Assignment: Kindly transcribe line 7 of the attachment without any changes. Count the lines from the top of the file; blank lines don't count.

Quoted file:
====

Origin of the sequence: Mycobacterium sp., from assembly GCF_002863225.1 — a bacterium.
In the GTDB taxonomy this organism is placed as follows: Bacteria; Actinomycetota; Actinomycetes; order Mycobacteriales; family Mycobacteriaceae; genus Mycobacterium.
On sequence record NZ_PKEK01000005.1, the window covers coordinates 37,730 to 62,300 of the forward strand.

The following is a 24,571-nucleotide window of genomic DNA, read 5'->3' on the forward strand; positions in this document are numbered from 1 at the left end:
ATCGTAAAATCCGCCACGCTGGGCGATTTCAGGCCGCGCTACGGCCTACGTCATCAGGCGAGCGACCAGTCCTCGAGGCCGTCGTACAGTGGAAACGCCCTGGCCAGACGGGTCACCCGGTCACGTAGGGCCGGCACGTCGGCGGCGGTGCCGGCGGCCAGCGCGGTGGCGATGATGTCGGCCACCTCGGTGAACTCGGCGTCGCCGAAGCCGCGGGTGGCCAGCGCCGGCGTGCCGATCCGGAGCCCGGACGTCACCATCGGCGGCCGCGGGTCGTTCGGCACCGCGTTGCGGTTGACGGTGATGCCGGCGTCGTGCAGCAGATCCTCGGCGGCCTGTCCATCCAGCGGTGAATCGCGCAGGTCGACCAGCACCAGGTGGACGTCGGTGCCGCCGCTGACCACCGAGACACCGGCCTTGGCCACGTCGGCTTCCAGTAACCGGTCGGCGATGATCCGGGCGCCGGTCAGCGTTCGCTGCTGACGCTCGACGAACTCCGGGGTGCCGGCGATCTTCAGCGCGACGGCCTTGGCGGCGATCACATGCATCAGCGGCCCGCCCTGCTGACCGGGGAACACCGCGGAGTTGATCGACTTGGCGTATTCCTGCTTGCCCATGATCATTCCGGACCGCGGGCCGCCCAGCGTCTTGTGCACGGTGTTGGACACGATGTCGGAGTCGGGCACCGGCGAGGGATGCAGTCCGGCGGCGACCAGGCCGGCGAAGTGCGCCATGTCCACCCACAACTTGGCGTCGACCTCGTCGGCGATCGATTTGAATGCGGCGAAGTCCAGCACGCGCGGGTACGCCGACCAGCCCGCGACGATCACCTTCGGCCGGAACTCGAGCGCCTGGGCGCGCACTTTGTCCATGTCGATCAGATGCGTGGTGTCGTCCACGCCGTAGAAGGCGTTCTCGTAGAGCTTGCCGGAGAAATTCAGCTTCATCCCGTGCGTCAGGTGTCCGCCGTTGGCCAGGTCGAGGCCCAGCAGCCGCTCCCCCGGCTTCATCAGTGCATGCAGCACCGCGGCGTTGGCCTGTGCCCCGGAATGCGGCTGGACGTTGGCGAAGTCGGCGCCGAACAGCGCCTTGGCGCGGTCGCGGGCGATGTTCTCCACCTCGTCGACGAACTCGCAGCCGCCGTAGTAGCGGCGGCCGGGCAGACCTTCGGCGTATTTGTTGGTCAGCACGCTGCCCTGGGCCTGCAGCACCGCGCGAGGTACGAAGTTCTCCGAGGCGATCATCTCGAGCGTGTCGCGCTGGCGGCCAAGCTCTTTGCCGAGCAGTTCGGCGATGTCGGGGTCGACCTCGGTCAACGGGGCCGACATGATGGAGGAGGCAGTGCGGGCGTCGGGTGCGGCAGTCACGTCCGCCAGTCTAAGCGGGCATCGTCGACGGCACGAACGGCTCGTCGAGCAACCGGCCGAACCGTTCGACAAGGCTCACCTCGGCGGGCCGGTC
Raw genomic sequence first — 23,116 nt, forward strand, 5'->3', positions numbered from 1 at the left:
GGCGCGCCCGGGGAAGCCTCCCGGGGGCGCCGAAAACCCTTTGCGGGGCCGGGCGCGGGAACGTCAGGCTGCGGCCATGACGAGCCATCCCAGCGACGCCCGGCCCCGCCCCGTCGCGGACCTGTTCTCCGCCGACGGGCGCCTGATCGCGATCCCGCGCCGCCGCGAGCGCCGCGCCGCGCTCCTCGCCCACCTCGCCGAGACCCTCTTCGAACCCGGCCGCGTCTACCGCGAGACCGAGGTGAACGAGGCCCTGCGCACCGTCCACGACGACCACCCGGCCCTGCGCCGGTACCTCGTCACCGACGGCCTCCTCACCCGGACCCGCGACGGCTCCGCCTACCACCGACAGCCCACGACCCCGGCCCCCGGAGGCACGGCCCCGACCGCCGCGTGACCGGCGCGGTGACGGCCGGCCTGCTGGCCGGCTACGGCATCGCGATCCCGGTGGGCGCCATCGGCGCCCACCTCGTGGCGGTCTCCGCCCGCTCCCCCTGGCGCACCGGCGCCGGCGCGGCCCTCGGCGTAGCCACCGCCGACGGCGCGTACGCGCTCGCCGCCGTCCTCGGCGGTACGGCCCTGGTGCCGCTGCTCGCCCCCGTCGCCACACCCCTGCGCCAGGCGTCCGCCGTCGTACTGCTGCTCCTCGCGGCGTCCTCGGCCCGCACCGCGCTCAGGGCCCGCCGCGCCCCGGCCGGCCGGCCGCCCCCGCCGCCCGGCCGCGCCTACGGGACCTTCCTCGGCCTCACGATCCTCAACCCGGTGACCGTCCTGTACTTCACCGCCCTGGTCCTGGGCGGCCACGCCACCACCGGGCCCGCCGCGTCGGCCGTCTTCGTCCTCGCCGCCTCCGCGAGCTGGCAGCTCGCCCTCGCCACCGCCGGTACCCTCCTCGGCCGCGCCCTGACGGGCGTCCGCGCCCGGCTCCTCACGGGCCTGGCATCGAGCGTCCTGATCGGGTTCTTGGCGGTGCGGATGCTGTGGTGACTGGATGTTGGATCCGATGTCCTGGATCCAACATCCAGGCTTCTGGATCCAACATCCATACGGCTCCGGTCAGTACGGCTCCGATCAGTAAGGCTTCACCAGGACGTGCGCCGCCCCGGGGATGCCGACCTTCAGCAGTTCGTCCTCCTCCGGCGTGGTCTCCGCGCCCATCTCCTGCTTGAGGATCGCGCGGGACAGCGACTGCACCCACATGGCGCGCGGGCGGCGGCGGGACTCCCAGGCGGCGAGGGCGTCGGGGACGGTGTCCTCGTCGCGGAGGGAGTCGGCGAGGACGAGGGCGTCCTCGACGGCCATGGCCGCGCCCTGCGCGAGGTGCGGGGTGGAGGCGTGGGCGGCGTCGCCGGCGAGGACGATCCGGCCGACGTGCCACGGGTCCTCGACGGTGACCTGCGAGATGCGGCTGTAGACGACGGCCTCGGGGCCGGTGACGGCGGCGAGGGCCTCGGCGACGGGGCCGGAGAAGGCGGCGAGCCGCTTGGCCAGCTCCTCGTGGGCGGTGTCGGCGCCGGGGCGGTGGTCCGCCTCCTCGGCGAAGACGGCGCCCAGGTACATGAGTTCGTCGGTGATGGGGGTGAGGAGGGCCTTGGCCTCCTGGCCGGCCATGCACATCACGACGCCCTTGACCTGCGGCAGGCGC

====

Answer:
GGCGCGCCCGGGGAAGCCTCCCGGGGGCGCCGAAAACCCTTTGCGGGGCCGGGCGCGGGAACGTCAGGCTGCGGCCATGACGAGCCATCCCAGCGACGCCCGGCCCCGCCCCGTCGCGGACCTGTTCTCCGCCGACGGGCGCCTGATCGCGATCCCGCGCCGCCGCGAGCGCCGCGCCGCGCTCCTCGCCCACCTCGCCGAGACCCTCTTCGAACCCGGCCGCGTCTACCGCGAGACCGAGGTGAACGAGGCCCTGCGCACCGTCCACGACGACCACCCGGCCCTGCGCCGGTACCTCGTCACCGACGGCCTCCTCACCCGGACCCGCGACGGCTCCGCCTACCACCGACAGCCCACGACCCCGGCCCCCGGAGGCACGGCCCCGACCGCCGCGTGACCGGCGCGGTGACGGCCGGCCTGCTGGCCGGCTACGGCATCGCGATCCCGGTGGGCGCCATCGGCGCCCACCTCGTGGCGGTCTCCGCCCGCTCCCCCTGGCGCACCGGCGCCGGCGCGGCCCTCGGCGTAGCCACCGCCGACGGCGCGTACGCGCTCGCCGCCGTCCTCGGCGGTACGGCCCTGGTGCCGCTGCTCGCCCCCGTCGCCACACCCCTGCGCCAGGCGTCCGCCGTCGTACTGCTGCTCCTCGCGGCGTCCTCGGCCCGCACCGCGCTCAGGGCCCGCCGCGCCCCGGCCGGCCGGCCGCCCCCGCCGCCCGGCCGCGCCTACGGGACCTTCCTCGGCCTCACGATCCTCAACCCGGTGACCGTCCTGTACTTCACCGCCCTGGTCCTGGGCGGCCACGCCACCACCGGGCCCGCCGCGTCGGCCGTCTTCGTCCTCGCCGCCTCCGCGAGCTGGCAGCTCGCCCTCGCCACCGCCGGTACCCTCCTCGGCCGCGCCCTGACGGGCGTCCGCGCCCGGCTCCTCACGGGCCTGGCATCGAGCGTCCTGATCGGGTTCTTGGCGGTGCGGATGCTGTGGTGACTGGATGTTGGATCCGATGTCCTGGATCCAACATCCAGGCTTCTGGATCCAACATCCATACGGCTCCGGTCAGTACGGCTCCGATCAGTAAGGCTTCACCAGGACGTGCGCCGCCCCGGGGATGCCGACCTTCAGCAGTTCGTCCTCCTCCGGCGTGGTCTCCGCGCCCATCTCCTGCTTGAGGATCGCGCGGGACAGCGACTGCACCCACATGGCGCGCGGGCGGCGGCGGGACTCCCAGGCGGCGAGGGCGTCGGGGACGGTGTCCTCGTCGCGGAGGGAGTCGGCGAGGACGAGGGCGTCCTCGACGGCCATGGCCGCGCCCTGCGCGAGGTGCGGGGTGGAGGCGTGGGCGGCGTCGCCGGCGAGGACGATCCGGCCGACGTGCCACGGGTCCTCGACGGTGACCTGCGAGATGCGGCTGTAGACGACGGCCTCGGGGCCGGTGACGGCGGCGAGGGCCTCGGCGACGGGGCCGGAGAAGGCGGCGAGCCGCTTGGCCAGCTCCTCGTGGGCGGTGTCGGCGCCGGGGCGGTGGTCCGCCTCCTCGGCGAAGACGGCGCCCAGGTACATGAGTTCGTCGGTGATGGGGGTGAGGAGGGCCTTGGCCTCCTGGCCGGCCATGCACATCACGACGCCCTTGACCTGCGGCAGGCGC